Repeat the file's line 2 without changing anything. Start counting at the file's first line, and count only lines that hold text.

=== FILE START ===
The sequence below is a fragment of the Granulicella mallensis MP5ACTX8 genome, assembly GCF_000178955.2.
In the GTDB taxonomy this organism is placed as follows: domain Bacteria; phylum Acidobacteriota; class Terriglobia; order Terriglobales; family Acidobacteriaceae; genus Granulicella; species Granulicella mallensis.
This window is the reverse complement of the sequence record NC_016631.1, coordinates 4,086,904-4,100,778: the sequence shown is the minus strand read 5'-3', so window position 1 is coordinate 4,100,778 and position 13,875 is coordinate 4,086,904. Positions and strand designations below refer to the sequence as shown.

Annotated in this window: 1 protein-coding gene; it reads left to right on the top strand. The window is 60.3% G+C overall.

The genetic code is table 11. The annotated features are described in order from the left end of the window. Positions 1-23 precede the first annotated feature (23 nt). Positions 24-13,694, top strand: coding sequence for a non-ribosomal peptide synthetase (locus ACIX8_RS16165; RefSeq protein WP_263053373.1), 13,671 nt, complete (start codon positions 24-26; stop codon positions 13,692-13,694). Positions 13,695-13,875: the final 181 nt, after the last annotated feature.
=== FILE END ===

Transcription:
In the GTDB taxonomy this organism is placed as follows: domain Bacteria; phylum Acidobacteriota; class Terriglobia; order Terriglobales; family Acidobacteriaceae; genus Granulicella; species Granulicella mallensis.